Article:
Also, JG has written with his interpretation of the datamatrix codes as follows.  In the light of the new information below, these designations must change as shown.

2nd class: 26 07 21 on SBP2i SBP2u paper
2nd Large: 15 03 21 on SBP2u
SBP2i paper
1st class: 26 04 21 on SBP2u
SBP2i paper
1st Large: 12 04 21 on SBP2i
SBP2u paper

My thanks also to CFN for providing an image of the cylinder blocks for the 2nd and 1st class stamps.  As you can see these are printed sideways on conventional security backing paper, with the cylinder numbers above column 2.  The designation of backing paper should be simple based on the datamatrix being at the top of the stamp.

Christmas 2021 2nd & 1st class cylinder blocks from counter sheets printed sideways on ordinary security backing paper, and with the cylinder numbers above column 2.

Whatever designation you use for the SBP2 it is conventional, if based on the datamatrix code being at the top of the stamps.  The 2nd class in the picture is not the same as the 1st class, whereas all those I have received are the same as the 2nd class.  The dates are all the same as listed above, which may or may not be the printing date.  Royal Mail have not clarified this with us yet. 

Update 6 December:  according to IP, based on eBay observations, the sheets given to Royal Mail employees (50 x 1st Class barcoded stamps) have been provided with the surrounding matrix removed.

† Further research - Who is Jorge Cocco?

According to the Bulletin Jorge Cocco Santángelo comes from the city of Concepción del Uruguay, Argentina, and paints in a sacrocubist style - so called because of the fusion of sacred objects and post-cubist techniques.  (Wouldn't sacrocubist be a fusion of sacred objects and cubist, rather than post-cubist? - Ed.)

Apparently Cocco and his wife were Mormon pioneers in Argentina. 

And this from the Salt LakeTribune:


Datamatrix codes

The coding technology is the same as on the 2nd class business sheet trialled (although nobody has seen any commercial use) in the spring.  Using a smartphone QR-code reader the date is shown to be 190721.  All the stamps on a miniature sheet have the same serial number and date, but different values of course.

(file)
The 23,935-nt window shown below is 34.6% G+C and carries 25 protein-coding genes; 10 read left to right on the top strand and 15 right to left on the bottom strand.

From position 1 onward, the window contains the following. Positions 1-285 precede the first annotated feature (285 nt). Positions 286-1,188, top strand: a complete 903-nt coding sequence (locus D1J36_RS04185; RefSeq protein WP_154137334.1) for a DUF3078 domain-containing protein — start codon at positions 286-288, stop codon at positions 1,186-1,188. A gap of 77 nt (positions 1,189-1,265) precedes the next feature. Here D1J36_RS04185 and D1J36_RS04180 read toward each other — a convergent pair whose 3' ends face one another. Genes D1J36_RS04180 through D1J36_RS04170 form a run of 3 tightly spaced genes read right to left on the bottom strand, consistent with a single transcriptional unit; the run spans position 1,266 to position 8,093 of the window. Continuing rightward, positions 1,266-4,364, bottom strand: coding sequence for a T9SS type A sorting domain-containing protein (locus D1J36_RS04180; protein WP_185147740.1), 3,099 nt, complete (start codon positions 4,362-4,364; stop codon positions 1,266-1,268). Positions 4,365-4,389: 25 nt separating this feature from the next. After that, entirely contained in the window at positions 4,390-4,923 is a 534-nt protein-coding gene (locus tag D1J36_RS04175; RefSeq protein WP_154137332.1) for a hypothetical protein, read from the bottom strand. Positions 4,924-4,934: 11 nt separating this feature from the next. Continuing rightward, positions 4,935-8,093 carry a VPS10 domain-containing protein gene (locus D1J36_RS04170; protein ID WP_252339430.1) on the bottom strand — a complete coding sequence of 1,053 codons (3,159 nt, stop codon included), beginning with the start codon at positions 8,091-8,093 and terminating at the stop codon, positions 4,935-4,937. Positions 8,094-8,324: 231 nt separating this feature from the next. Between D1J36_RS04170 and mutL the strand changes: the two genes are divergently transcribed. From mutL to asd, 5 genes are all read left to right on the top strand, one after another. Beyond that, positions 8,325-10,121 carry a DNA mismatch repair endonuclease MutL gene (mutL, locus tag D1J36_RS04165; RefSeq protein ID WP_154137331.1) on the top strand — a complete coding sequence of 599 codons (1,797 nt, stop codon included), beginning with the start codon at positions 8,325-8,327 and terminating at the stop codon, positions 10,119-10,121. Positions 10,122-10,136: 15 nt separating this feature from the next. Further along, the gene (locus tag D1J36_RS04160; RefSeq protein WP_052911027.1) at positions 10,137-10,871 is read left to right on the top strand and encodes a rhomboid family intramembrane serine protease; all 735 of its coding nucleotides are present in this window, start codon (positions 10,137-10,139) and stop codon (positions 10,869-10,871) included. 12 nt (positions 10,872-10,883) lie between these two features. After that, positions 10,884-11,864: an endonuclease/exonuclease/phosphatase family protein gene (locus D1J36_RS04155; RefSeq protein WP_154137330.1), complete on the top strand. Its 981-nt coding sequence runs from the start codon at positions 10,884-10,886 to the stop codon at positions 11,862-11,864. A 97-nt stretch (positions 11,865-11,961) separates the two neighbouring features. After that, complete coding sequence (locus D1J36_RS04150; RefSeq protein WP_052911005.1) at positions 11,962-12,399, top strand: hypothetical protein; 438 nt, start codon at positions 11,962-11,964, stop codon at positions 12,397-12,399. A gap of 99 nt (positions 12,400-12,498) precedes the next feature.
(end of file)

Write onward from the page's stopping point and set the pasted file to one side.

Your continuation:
We demonstrated earlier in the year that the presence of a postmark on the business sheet stamps did not hamper reading by a QR-code app, but it seems that Royal Mail are attempting to ensure that reading by their high-speed mail processors would not be affected, by changing the 7- and 11-wavy lines on ink-jet postmarks to just three.  These are now being widely reported across the UK.

Trial 3-line postmark designed to reduce interference with the barcode reader.

Post Offices

We have been told that post offices were told about the new barcoded stamps before they were distributed.  More recently we have been sent a copy of this instruction issued to branches concerning stamps affixed to items posted over the counter (which should - as we know but many of them don't - be cancelled with the counter date stamp) - but no longer!

Instruction to PO staff to pen-cancel barcoded stamps (click to enlarge).

"The introduction of barcoded stamps will allow Royal Mail to provide customer benefits in the future so the barcode must be readable.  This means that only the stamp should be cancelled and not the barcode which should remain unmarked.

"You should continue to cancel barcoded stamps for Large Letter and Parcel formats only and not letters§ (except for Special Delivery).